Report Writing Task on Major Depressive Disorder

Report Writing Task on Major Depressive Disorder

Epidemiology states for a set of different methods that can help to support inferences regarding a particular disease. The epidemiological studies are often done by using population based samples of large size in order to avoid bias and relationships are established to measure risk factors. Bipolar disorder is a common mental disorder both in adults and children and the core of the disease is unpredictable mood swings along with mania and depression. There are combinations of clinical indicators that can be used for diagnosis of bipolar disorder. 

There are a couple of common clinical indicators among patients but the individual symptoms are not specific and they vary during course of disease. Some of the common symptoms are domination of irritable mood with hyperactivity, aggressiveness and excessive energy. Patients are also found to be suffering with delusions and in severe case hallucinations. The clinical representation of the disease is complex and therefore it has been generalized as a group of mood associated disorders with a wide spectrum (Zhang et al., 2013). 

The disease can be caused by both genetic and environmental risk factors and studies have shown that there is a very low estimate of genetic risk. However, there is enough evidence that suggest the presence of genetic risk factors as clinicians do suggest that families with history of bipolar disorder leave several generations at risk of developing the disease at an early age of life. The non-genetic, environmental and social risk factors that contribute to bipolar disorder are drug abuse, substance abuse and sexual abuse (Gershon et al., 2013). 

Three different methods that can be used to establish and elaborate the hypothesis that support mental disorders like bipolar disorder, schizophrenia are genetic and they run in family tree for several generations (Lahey, D'Onofrio and Waldman, 2009): Multivariate Behaviour Genetic Analysis: Genetically informative samples of representative twins that are used as samples are being taken in order to make multivariate genetic analysis of psychopathology and different dimensions of it. There are differences that exist between monozygotic and dizygotic twins in cross trait, cross twin correlation.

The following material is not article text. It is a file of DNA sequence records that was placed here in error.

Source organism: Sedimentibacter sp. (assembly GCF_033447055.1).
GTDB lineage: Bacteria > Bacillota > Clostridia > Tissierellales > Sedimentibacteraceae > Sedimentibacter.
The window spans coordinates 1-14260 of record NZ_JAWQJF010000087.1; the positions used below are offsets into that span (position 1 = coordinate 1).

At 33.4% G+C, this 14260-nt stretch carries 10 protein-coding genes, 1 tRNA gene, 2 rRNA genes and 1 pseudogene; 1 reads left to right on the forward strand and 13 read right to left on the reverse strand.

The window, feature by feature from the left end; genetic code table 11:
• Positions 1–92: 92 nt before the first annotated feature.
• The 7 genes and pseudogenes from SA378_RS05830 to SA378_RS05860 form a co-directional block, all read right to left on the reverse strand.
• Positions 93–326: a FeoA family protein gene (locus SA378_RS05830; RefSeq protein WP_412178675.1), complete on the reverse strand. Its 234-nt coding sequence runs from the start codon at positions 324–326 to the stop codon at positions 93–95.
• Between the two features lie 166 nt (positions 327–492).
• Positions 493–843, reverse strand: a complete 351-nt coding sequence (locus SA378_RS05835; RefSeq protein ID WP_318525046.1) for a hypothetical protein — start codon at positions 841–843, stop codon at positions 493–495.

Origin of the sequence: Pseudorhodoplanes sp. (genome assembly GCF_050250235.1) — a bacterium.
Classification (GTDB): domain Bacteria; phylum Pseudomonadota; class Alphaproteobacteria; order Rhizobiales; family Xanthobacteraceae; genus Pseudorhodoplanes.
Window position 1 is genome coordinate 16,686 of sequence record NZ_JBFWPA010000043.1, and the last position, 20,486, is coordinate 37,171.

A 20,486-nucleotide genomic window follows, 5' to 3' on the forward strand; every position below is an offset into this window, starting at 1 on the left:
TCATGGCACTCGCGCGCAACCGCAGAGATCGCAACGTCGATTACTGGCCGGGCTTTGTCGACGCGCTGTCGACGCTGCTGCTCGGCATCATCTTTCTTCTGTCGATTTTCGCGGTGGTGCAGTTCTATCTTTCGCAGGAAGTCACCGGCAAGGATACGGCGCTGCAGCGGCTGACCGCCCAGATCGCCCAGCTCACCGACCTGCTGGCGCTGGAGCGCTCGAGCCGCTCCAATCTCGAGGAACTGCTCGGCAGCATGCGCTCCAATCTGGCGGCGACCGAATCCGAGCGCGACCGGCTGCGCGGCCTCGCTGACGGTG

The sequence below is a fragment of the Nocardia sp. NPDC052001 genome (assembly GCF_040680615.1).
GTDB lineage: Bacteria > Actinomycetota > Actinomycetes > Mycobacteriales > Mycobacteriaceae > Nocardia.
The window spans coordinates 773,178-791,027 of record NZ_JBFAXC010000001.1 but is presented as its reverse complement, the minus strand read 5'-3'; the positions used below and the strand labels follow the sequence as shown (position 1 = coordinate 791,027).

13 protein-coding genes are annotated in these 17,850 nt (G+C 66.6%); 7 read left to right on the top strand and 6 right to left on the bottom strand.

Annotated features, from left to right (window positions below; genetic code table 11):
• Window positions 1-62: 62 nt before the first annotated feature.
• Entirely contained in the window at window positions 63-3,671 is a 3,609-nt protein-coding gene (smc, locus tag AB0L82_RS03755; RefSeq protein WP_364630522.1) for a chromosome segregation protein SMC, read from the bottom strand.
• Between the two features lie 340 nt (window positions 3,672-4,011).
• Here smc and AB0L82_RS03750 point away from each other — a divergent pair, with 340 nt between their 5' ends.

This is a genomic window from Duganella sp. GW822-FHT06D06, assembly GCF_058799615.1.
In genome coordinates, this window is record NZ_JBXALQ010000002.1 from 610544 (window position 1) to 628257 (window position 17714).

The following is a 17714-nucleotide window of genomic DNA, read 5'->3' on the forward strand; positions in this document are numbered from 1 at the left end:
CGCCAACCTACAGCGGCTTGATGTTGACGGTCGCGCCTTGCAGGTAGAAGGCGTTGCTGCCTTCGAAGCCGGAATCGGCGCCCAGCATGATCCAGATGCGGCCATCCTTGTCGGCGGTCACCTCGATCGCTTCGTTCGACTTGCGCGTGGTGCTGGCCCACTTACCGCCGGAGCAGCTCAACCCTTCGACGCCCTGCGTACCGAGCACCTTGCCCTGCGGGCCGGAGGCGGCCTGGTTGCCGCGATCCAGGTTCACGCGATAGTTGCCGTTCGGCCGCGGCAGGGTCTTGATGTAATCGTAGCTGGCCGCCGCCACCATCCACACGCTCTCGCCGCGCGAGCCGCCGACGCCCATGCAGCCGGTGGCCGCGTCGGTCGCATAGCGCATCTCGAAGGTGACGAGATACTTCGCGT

• Genetic and Environmental Factor Analysis: The factor structure of DSM-IV symptoms are examined on the basis of correlation between genetic and environmental risk factors using genetically informative samples. In the factor analysis approach, the phenotypic analysis is subjected to correlation among several symptoms. The phenotypic relations between symptoms suggest that the symptoms have same or correlated genetic influences. So, the symptoms that have defined dimension at phenotypic level can be similar or co-vary because of common genetic and environmental influences.
  • Trajectory Analysis: There are several evidence of marled differences depending on whether the disease showed an on-set in childhood or at adolescent age. The development trajectory shows differences on the basis of genetic influences. It also shows that if development trajectory will not be considered while making an analysis then there will be no point of making a factor analysis on the basis of genetic and environmental influences. There are several researches that are to be done on development trajectory in order to use them effectively during a genetic analysis.

Reference

Gershon, E., Grennan, K., Busnello, J., Badner, J., Ovsiew, F., & Memon, S. Et al. (2013). A rare mutation of CACNA1C in a patient with bipolar disorder, and decreased gene expression associated with a bipolar-associated common SNP of CACNA1C in brain. Molecular Psychiatry, 19(8), 890-894. Doi: 10.1038/mp.2013.107

Lahey, B., D'Onofrio, B. and Waldman, I., 2009. Using Epidemiologic Methods To Test Hypotheses Regarding Causal Influences On Child And Adolescent Mental Disorders. [online] Available at: <https://onlinelibrary.wiley.com/doi/abs/10.1111/j.1469- 7610.2008.01980.x> [Accessed 29 April 2020].

Zhang, J., Cai, J., Zhang, X., Ni, J., Guo, Z., & Zhang, Y. Et al. (2013). Does the Bipolar Disorder-Associated CACNA1C Gene Confer Susceptibility to Schizophrenia in Han Chinese?. Journal Of Molecular Neuroscience, 51(2), 474-477. Doi: 10.1007/s12031- 013-0079-4

 

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